A ListView Loop

Library Benefits

You could use a simple Loop command with no parameters for incrementing through the table. However, to prevent accidental infinite loops, you would need to include a loop-exiting trap. A safer method for running a ListView loop limits the loop iterations to the number of rows:

Loop, % LV_GetCount()  ; Loop the number of rows
{

}

LV_GetCount() contains the number of rows in the ListView control. While nothing in the above loop currently forces a scan of the file, it limits the number of passes to the number of rows.

Tip: To use a variable with the Loop command, you must either employ macro substitution (%variable%) or force the expression with a single percent sign %, as shown above.

Now, we place the loop inside a Hotkey combination (CTRL+ALT+Q). This allows us to start the routine at any time without any extra ListView code:

^!q::
  Gui, LegalList:Default
  Loop, % LV_GetCount()
  {

  }
Return

Since the Hotkey initiates a new routine, we must tell AutoHotkey which GUI ListView we want to use (Gui, LegalList:Default). Otherwise, AutoHotkey looks for a default no-name GUI—coming up empty.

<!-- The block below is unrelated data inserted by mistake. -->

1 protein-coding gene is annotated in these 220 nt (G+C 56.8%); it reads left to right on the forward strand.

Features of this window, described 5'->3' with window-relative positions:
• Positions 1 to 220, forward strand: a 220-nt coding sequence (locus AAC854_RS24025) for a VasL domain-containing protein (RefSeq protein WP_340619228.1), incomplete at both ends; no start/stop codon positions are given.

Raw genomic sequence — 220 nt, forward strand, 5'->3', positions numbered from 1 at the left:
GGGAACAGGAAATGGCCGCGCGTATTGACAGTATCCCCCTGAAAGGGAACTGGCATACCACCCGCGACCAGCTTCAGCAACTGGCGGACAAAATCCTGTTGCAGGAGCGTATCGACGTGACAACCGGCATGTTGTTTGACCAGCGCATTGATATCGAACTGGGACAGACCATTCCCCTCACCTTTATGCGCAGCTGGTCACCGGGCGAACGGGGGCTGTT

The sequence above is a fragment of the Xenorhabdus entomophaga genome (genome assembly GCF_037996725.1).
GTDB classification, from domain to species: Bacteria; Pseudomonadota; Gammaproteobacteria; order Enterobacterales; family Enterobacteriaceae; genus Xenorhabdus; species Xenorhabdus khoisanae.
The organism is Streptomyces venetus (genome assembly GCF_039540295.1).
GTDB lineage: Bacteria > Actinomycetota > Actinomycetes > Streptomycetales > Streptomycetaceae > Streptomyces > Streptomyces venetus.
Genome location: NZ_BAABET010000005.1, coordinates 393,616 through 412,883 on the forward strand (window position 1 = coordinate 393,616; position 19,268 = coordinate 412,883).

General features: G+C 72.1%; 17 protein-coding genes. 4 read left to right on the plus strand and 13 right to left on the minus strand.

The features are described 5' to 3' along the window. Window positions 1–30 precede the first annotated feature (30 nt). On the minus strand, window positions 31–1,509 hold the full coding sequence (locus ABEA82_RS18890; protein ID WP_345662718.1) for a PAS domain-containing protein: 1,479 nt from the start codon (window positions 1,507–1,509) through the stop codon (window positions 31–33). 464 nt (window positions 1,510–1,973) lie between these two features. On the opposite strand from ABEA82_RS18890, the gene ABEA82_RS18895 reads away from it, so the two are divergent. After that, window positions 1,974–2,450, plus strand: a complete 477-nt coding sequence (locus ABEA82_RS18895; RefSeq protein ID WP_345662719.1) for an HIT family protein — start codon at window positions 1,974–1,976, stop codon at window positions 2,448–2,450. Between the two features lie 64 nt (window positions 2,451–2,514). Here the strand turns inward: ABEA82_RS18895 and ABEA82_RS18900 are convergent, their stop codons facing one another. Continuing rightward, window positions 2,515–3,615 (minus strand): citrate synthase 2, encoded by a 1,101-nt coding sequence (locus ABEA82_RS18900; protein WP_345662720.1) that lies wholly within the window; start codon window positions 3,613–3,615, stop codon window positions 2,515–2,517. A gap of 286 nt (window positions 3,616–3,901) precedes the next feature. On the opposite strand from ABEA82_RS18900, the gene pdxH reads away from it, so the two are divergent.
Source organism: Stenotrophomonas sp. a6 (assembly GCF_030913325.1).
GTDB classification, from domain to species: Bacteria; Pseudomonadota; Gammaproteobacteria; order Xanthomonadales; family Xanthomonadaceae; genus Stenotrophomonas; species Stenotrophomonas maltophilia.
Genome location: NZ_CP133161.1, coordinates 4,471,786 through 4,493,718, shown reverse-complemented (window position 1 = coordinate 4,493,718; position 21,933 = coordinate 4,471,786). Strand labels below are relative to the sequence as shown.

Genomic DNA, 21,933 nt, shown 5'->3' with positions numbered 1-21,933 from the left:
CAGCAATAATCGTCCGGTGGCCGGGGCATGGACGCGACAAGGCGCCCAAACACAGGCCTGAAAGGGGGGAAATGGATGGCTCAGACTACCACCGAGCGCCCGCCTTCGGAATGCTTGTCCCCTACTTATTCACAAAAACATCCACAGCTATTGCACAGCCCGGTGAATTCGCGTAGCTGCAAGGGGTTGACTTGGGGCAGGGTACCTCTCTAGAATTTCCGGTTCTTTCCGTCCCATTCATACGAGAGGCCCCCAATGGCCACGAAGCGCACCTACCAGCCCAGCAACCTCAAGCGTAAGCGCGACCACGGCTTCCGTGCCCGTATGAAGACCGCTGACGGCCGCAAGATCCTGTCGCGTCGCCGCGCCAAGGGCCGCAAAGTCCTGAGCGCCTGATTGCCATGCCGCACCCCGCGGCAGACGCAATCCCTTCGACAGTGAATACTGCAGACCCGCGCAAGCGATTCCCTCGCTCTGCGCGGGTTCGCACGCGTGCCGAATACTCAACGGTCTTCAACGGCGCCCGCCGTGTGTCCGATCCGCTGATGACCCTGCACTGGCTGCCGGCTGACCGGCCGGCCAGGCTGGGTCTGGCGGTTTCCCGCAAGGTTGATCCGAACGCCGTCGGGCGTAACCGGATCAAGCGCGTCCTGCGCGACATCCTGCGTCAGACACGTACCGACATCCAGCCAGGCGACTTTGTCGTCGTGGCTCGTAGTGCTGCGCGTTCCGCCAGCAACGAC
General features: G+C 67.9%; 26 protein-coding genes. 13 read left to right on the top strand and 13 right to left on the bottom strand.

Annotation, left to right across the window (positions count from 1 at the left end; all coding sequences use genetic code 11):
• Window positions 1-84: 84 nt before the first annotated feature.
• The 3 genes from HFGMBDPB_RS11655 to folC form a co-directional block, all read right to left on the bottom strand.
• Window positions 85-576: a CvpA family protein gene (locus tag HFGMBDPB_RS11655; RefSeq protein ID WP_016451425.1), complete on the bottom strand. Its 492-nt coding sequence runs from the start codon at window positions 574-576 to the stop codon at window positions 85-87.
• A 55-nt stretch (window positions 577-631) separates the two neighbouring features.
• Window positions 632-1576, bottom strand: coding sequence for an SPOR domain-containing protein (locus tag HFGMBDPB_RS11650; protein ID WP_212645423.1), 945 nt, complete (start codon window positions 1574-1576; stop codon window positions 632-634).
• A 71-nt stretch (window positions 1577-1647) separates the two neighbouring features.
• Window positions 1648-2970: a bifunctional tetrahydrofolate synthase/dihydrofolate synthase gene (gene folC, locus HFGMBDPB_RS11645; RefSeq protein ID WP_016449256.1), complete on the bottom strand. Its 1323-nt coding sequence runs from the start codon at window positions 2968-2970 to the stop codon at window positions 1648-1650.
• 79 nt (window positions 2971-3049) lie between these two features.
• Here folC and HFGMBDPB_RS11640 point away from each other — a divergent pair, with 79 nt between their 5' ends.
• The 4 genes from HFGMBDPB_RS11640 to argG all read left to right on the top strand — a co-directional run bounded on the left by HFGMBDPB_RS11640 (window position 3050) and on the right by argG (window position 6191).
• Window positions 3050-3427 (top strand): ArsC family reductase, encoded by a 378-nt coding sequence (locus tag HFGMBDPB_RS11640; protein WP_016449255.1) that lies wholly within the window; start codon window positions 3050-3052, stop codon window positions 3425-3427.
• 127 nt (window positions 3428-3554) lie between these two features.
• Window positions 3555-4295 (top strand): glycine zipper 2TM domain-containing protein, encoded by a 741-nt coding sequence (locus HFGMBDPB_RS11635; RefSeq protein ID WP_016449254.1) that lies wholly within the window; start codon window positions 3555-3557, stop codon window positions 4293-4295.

The ListView LV_Modify() Function

The LV_Modify() function uses the same row options as the LV_Add() function. This allows you to select a specific row (Select), set cursor focus by row number (Focus), force the row to scroll into view (Vis) in the ListView window, as well as, a number of other features. By employing the Loop command’s A_Index variable (which counts each iteration of the loop), we can step through the ListView one row at a time:

^!q::
Gui, LegalList:Default
Loop, % LV_GetCount()
{
  LV_Modify(A_Index, "Focus Vis") 
}
Return

Now, AutoHotkey loops through the GUI ListView rows without stopping.

The LV_GetText() Function for Retrieving Column Values

We want to identify matching keys in the first column. For that, we must save the current row value for comparison with the next row value.  The LV_GetText() function retrieves the contents of the row in focus and stores it in OutputVar (or any other specified variable):

LV_GetText(OutputVar, RowNumber [, ColumnNumber])

With no ColumnNumber assigned, AutoHotkey returns the data from the first column. Since we need to later compare this data to the next row, we assign it to another variable before starting the next loop iteration:

^!q::
Gui, LegalList:Default
Loop, % LV_GetCount()
{
  LV_Modify(A_Index, "Focus Vis") 
  LV_GetText(Text, A_Index)  ; Save value of current row

  [Code for action "if Text = TextCheck"]

  TextCheck := Text   ; Save value to check against next row
}
Return